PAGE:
The College Board announced big changes to the essay portion of their test recently that you should understand, because your teenager and pocketbook may be affected.
If you have already paid for the SAT essay, you can cancel the essay portion to get those fees back. The College Board says the subject tests will be immediately refunded, so check to make sure you receive the money. This page has the explanation of how you get a refund.
Most businesses make big changes because of finances, and, although they didn't say so, I'm sure that could be the case here, too. Why did they make the changes so suddenly in the middle of the year without warning? Perhaps the global pandemic is making it harder to find locations and teachers for in-person testing? Perhaps, they want SAT® to take priority over the SAT Subject Test®. It could also be that because of the pandemic, more colleges are "test-optional" and have started a holistic review of applicants. This is what their site says about the discontinuation of the SAT Subject Tests®, "We are no longer offering SAT Subject Tests™ in the U.S. Because SAT Subject Tests are used internationally for a wider variety of purposes, we'll provide two more administrations, in May and June of 2021, for international students." They also state that they are reducing the demands on students. Whatever the reason, you need to be sure you're aware of all the changes.
What are your alternatives?
Instead of SAT Subject Tests®, there are two other options available to you. The first is the AP® Exam. The AP® is much harder, a college level, essay-based test that requires a specific curriculum tailored to the test. For those reasons, many students take an AP® course to prepare for the test. The second alternative is the CLEP® exam. It's also a difficult college-level course, but it's multiple choice rather than an essay based. It assumes the student has learned naturally and doesn't require a specific curriculum. It's college level, so test scores can earn college credit at some universities. (Check with your student's chosen university before relying on this option.)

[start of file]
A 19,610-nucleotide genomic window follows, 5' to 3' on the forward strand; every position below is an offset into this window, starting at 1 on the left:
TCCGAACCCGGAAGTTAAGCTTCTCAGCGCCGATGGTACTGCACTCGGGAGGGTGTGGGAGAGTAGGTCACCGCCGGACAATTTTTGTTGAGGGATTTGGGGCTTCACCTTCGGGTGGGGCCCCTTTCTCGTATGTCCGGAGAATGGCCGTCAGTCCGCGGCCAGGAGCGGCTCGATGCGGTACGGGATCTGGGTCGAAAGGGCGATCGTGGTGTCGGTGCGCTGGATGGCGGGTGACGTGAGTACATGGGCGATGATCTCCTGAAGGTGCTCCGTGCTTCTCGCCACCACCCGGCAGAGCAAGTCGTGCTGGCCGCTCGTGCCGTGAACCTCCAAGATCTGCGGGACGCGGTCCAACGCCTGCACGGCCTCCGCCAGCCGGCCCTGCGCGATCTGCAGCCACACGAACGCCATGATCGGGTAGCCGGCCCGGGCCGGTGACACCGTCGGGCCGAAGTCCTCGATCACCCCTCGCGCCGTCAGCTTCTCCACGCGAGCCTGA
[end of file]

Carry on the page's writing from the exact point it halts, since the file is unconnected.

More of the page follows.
How might homeschoolers be affected?
Some colleges request (or require) subject tests from homeschoolers. They will need to provide a more holistic review of applicants, so they see the whole person. The college admission interview and application essays become a priority in these cases. Without having a high school level SAT Subject test®, there may be more emphasis on course descriptions, SAT® or ACT® scores, AP® or CLEP® tests, dual enrollment, and work history.
In addition, if your student has already taken the SAT® essay test and is planning on sending that in to a college, be sure to check with the college to see if they will still take that test score as documentation. The College Board site says that each college will decide "whether and how to consider student' subject test scores", so be sure to check with individual colleges.
My staff and I are here to help you weed your way through these new policies by the College Board. Please be patient while I update all the free and membership information that I provide for homeschoolers. Thanks for your patience while we update everything.
SAT®, AP®, and CLEP® are trademarks owned by the College Board, which is not affiliated with, and does not endorse, this blog post or The HomeScholar, LLC.
Yes, the SAT® is still being offered. There are two areas that the College Board made changes to (Lee references those in the first paragraph). They are doing away with the essay for the SAT® and they will no longer be offering SAT subject tests®. Hope that helps clarify!
~Anita, Assistant to Lee
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